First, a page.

Tag Info

Hot answers tagged

20

It sounds like the core of your issue is a need for frequent goals that stretch you, in order for you to feel challenged. This is relatively straightforward to deal with: rather than define a single long term goal, list the milestones that need to be completed in order to reach that end goal This lets you focus in the near future with the frequent ...


19

Am I destroying my career? Yes you are... UNLESS you gain knowledge outside your current job you will become quite value-less to other companies. You have to keep yourself current. I worked as a SENIOR software developer for 11 years and when I changed positions I was clueless as to all other technologies and methodologies. I had no idea what Scrum was ...


13

Steven Covey likens efficiency is climbing a ladder as fast as you can, but views effectiveness as making sure it's leaning against the right wall. You're obviously efficient - you're organised, intelligent, skilled and experienced. But are you effective? Are you applying your talents in the right direction? Your previous questions suggest that you take ...


13

Try to make your promises more realistic. Saying you will NEVER waste time isn't going to happen. Instead give yourself a time budget for fun things. Like you will limit yourself to one movie a week. You will limit your internet time to X per day. Etc. You can also come up with a way to reward yourself. For example, you can watch a movie after you ...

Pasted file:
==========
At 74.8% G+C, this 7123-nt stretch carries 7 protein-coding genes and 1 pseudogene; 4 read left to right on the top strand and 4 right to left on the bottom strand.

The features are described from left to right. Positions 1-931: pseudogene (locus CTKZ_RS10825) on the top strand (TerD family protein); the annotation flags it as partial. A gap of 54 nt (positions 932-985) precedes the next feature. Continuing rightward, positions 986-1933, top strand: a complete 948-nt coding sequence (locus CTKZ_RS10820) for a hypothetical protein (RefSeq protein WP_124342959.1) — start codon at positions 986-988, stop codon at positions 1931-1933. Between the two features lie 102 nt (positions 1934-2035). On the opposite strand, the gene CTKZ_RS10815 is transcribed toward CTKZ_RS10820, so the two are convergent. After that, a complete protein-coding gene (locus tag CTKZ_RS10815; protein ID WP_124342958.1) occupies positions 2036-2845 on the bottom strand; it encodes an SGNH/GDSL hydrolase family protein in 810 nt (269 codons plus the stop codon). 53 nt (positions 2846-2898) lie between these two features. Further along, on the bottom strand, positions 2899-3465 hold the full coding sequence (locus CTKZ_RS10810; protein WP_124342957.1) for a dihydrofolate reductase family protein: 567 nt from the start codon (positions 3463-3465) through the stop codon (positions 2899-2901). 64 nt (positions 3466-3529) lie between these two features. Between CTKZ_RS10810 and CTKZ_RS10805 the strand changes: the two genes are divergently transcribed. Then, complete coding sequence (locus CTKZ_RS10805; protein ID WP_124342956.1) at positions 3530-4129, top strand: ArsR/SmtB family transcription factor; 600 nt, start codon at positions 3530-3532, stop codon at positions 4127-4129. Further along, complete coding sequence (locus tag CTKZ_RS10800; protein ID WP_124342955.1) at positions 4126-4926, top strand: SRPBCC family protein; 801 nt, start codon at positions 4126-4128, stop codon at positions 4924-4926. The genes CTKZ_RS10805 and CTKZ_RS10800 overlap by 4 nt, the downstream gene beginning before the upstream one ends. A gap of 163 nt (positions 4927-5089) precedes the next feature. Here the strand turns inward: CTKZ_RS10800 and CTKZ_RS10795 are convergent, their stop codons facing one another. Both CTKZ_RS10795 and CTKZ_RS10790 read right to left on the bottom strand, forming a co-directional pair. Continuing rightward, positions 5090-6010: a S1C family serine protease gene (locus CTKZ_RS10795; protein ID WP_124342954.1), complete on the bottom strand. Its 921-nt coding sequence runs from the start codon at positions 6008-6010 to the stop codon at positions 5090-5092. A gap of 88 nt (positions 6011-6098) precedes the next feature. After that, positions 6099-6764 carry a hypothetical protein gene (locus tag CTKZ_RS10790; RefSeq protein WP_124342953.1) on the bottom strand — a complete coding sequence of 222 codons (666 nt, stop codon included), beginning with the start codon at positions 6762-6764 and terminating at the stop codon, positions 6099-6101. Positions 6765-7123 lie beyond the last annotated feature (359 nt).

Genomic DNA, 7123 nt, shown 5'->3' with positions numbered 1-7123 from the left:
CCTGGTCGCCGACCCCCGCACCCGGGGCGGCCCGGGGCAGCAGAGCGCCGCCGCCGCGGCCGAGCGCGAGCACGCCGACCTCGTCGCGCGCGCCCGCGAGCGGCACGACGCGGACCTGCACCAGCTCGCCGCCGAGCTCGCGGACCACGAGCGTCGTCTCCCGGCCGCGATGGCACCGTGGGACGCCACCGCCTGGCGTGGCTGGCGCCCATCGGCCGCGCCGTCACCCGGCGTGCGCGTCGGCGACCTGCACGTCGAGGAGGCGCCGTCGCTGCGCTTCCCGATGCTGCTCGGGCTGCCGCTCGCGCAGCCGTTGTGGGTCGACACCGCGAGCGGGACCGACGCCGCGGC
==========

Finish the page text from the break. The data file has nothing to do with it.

11

I've been a .NET developer for going on 12 years and I'm still as passionate today as I was on day one. If you're stuck witting console apps and don't have much variety in your development work this can be difficult. I think I would probably feel the same as you in this position. The thing that has kept .NET interesting for me is learning all the new ...


8

The answer to your question is simple but requires a "different" type of hardwork. First Some Background Success, or more specifically, succeeding on a relative scale requires doing what other people in your "boat" (e.g coworkers, friends, equally educated/privileged people) aren't doing. Lifehacker had an article a while back on how most people live in a ...


8

What I hear you saying is that you sometimes enjoy striving for a goal and solving problems to get there, but then when you reach your destination, the feeling of accomplishment does not last. I also hear you saying that it's hard for you to stay interested or inspired long enough to make progress on many things you thought you'd like to do. You also had ...


8